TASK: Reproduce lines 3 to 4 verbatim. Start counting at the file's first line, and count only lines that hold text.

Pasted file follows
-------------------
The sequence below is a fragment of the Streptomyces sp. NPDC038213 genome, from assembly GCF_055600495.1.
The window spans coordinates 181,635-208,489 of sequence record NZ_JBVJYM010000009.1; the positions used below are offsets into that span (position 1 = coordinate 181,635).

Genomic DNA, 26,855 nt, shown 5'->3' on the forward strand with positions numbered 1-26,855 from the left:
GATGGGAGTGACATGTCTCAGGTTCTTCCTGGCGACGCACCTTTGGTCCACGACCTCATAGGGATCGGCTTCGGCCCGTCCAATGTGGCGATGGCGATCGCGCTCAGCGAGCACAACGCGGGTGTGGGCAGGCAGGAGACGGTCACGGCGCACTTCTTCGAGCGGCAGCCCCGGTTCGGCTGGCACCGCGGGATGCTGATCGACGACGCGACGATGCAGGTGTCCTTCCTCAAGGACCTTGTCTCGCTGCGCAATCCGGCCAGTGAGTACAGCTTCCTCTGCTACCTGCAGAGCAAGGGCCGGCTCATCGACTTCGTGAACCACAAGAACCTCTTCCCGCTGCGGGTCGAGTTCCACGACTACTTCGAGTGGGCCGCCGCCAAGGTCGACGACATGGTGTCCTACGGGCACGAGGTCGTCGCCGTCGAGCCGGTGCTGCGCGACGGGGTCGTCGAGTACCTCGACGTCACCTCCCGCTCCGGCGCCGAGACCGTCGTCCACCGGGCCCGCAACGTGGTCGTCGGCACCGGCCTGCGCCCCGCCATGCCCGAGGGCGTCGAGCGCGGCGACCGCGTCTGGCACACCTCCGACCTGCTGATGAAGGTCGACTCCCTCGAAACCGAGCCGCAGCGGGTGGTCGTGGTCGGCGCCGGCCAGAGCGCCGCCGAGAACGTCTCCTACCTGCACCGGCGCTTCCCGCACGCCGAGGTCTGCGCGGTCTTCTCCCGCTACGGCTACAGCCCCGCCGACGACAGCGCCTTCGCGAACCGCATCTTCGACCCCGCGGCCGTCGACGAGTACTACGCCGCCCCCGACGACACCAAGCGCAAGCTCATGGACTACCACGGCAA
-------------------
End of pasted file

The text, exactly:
Genomic DNA, 26,855 nt, shown 5'->3' on the forward strand with positions numbered 1-26,855 from the left:
GATGGGAGTGACATGTCTCAGGTTCTTCCTGGCGACGCACCTTTGGTCCACGACCTCATAGGGATCGGCTTCGGCCCGTCCAATGTGGCGATGGCGATCGCGCTCAGCGAGCACAACGCGGGTGTGGGCAGGCAGGAGACGGTCACGGCGCACTTCTTCGAGCGGCAGCCCCGGTTCGGCTGGCACCGCGGGATGCTGATCGACGACGCGACGATGCAGGTGTCCTTCCTCAAGGACCTTGTCTCGCTGCGCAATCCGGCCAGTGAGTACAGCTTCCTCTGCTACCTGCAGAGCAAGGGCCGGCTCATCGACTTCGTGAACCACAAGAACCTCTTCCCGCTGCGGGTCGAGTTCCACGACTACTTCGAGTGGGCCGCCGCCAAGGTCGACGACATGGTGTCCTACGGGCACGAGGTCGTCGCCGTCGAGCCGGTGCTGCGCGACGGGGTCGTCGAGTACCTCGACGTCACCTCCCGCTCCGGCGCCGAGACCGTCGTCCACCGGGCCCGCAACGTGGTCGTCGGCACCGGCCTGCGCCCCGCCATGCCCGAGGGCGTCGAGCGCGGCGACCGCGTCTGGCACACCTCCGACCTGCTGATGAAGGTCGACTCCCTCGAAACCGAGCCGCAGCGGGTGGTCGTGGTCGGCGCCGGCCAGAGCGCCGCCGAGAACGTCTCCTACCTGCACCGGCGCTTCCCGCACGCCGAGGTCTGCGCGGTCTTCTCCCGCTACGGCTACAGCCCCGCCGACGACAGCGCCTTCGCGAACCGCATCTTCGACCCCGCGGCCGTCGACGAGTACTACGCCGCCCCCGACGACACCAAGCGCAAGCTCATGGACTACCACGGCAA